Israeli tech flags drug interactions with AI

Israeli tech flags drug interactions with AI

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A technology developed and deployed in Israel can alert doctors to divergent treatment regimens that could lead their patients to hospital.

Many elderly patients end up in hospital because of drug interactions or when treatments are not adapted to the latest tests.

This phenomenon is called, in medical jargon, “suboptimal polypharmacy”.

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Leumit Healthcare Services, one of Israel’s four healthcare funds, has deployed an artificial intelligence system developed by FeelBetter in Tel Aviv to limit cases of suboptimal polypharmacy that harm patients.

Set up in January, it does not yet have detailed statistics on its effectiveness, but an a posteriori study suggests that it will be of great use.

The study finds that the system flagged nearly seven out of ten elderly patients likely to require hospitalization within three to nine months.

The study, which has not been peer-reviewed, reviewed the 20-year medical records of some 153,000 Israeli patients over the age of 65, suffering from more than one chronic disease and taking more than two prescription drugs.

The artificial intelligence generated, based solely on the data available in the files, lists of patients at risk of hospitalization due to suboptimal polypharmacy. The researchers then cross-referenced these lists with data on patients actually hospitalized for suboptimal polypharmacy, and found that the AI ​​tool identified the majority of cases.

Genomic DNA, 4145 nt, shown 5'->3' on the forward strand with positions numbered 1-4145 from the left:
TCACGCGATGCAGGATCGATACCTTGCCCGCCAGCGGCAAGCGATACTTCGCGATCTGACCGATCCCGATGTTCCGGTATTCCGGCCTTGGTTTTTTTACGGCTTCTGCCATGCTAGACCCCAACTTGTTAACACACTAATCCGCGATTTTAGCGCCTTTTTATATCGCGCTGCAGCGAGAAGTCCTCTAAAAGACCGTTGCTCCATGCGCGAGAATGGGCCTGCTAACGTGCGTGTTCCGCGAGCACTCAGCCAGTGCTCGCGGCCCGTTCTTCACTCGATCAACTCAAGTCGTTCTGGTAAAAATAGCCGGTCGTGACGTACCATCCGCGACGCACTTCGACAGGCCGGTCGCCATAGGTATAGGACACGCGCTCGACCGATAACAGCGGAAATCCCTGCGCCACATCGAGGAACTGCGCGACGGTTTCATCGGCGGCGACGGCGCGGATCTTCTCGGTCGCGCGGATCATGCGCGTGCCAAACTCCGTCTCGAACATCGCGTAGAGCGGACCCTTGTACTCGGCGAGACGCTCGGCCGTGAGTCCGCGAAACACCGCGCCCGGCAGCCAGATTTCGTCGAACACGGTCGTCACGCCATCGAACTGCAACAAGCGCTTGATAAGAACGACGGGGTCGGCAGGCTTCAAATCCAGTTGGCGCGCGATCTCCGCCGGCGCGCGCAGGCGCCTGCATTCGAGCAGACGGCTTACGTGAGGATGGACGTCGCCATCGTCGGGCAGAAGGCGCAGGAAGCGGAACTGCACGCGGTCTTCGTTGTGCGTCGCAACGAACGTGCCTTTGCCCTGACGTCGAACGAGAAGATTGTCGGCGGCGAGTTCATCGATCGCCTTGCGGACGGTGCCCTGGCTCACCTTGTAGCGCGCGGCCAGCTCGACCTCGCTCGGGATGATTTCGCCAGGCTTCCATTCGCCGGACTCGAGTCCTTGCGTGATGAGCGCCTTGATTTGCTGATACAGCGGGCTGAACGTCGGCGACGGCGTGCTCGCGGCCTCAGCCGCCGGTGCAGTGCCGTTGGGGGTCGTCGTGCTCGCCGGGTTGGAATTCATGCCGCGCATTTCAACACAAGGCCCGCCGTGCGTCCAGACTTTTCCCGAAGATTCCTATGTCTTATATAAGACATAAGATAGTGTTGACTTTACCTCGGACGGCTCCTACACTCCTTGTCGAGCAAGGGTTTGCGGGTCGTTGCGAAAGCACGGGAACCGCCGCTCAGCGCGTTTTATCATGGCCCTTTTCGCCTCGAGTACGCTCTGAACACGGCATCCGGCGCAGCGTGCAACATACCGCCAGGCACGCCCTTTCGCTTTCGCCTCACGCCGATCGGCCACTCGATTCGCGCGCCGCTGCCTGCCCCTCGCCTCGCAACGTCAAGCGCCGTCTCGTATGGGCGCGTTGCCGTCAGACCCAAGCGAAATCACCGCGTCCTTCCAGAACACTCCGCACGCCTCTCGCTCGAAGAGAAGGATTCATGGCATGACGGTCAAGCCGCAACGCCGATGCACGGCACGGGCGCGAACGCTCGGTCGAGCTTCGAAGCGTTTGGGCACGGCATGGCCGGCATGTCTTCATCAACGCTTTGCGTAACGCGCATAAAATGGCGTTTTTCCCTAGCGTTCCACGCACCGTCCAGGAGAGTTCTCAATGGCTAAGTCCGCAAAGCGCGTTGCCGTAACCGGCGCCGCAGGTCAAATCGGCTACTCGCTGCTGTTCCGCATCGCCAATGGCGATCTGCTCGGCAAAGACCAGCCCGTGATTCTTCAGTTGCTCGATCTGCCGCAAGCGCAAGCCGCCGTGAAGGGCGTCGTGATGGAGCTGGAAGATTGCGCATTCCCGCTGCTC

Illustrative: A doctor checks a patient’s medications for compatibility. (KatarzynaBialasiewicz via iStock by Getty Images)

“Many hospitalizations result from suboptimal polypharmacy, and our technology gives physicians the tools to identify 70% to 80% of people over 65 at risk of hospitalization and tailor care accordingly,” said said Yoram Hordan, chief technology officer and co-founder of FeelBetter, at Times of Israel.

Yoram Hordan, co-founder and chief technology officer of FeelBetter (Courtesy of FeelBetter)

“We speak of sub-optimal polypharmacy when the drug protocol chosen to treat a patient’s chronic illnesses is not the most suitable. To address this, we review all data related to the patient’s health status – lab results, medications and treatments – and thus we can identify issues that may lead to hospitalization. The core of the tool is the constant monitoring of medical records,” he added.

Leumit is the first FeelBetter customer to have integrated the artificial intelligence tool into its medical records management system, last January.

The AI ​​tool is now undergoing a trial at Brigham and Women’s Hospital in Boston.

Hordan said doctors at Leumit have already received many alerts from the tool, prompting them to review the treatment given to certain patients.

“We have already provided information to clinicians to adapt the treatment regimen for hundreds of patients,” he said.

Avivit Golan, a physician and senior manager at Leumit, said the technology helps to optimize the delivery of medication to each patient and ensure that the chosen treatment best meets their needs.

“It allows clinical pharmacists to play a leading role in assessing general health status, and determining whether prescribed medications optimally meet the goals of care and patient needs,” he said. she commented.

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